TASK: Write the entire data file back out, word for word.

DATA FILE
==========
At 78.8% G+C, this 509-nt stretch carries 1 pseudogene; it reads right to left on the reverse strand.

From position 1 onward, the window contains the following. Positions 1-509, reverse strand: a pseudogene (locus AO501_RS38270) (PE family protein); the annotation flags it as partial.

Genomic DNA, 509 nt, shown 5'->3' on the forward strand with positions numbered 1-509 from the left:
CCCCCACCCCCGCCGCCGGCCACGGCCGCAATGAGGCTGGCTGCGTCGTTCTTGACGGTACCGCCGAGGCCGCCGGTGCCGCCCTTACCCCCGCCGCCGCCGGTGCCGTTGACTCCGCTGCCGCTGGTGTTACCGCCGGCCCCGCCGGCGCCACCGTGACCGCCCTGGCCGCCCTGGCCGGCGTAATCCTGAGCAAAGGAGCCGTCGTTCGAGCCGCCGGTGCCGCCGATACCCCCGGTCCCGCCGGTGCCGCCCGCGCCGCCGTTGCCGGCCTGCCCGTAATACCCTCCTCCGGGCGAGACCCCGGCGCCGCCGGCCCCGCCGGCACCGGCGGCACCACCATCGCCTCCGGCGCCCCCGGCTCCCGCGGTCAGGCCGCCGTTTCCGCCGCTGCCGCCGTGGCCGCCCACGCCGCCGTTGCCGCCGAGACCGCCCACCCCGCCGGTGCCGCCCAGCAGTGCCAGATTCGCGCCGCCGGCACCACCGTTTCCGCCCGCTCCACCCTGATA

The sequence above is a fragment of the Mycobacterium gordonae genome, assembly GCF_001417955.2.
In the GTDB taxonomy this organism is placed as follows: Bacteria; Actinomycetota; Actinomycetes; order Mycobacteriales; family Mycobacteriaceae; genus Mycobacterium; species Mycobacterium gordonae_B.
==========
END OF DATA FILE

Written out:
At 78.8% G+C, this 509-nt stretch carries 1 pseudogene; it reads right to left on the reverse strand.

From position 1 onward, the window contains the following. Positions 1-509, reverse strand: a pseudogene (locus AO501_RS38270) (PE family protein); the annotation flags it as partial.

Genomic DNA, 509 nt, shown 5'->3' on the forward strand with positions numbered 1-509 from the left:
CCCCCACCCCCGCCGCCGGCCACGGCCGCAATGAGGCTGGCTGCGTCGTTCTTGACGGTACCGCCGAGGCCGCCGGTGCCGCCCTTACCCCCGCCGCCGCCGGTGCCGTTGACTCCGCTGCCGCTGGTGTTACCGCCGGCCCCGCCGGCGCCACCGTGACCGCCCTGGCCGCCCTGGCCGGCGTAATCCTGAGCAAAGGAGCCGTCGTTCGAGCCGCCGGTGCCGCCGATACCCCCGGTCCCGCCGGTGCCGCCCGCGCCGCCGTTGCCGGCCTGCCCGTAATACCCTCCTCCGGGCGAGACCCCGGCGCCGCCGGCCCCGCCGGCACCGGCGGCACCACCATCGCCTCCGGCGCCCCCGGCTCCCGCGGTCAGGCCGCCGTTTCCGCCGCTGCCGCCGTGGCCGCCCACGCCGCCGTTGCCGCCGAGACCGCCCACCCCGCCGGTGCCGCCCAGCAGTGCCAGATTCGCGCCGCCGGCACCACCGTTTCCGCCCGCTCCACCCTGATA

The sequence above is a fragment of the Mycobacterium gordonae genome, assembly GCF_001417955.2.
In the GTDB taxonomy this organism is placed as follows: Bacteria; Actinomycetota; Actinomycetes; order Mycobacteriales; family Mycobacteriaceae; genus Mycobacterium; species Mycobacterium gordonae_B.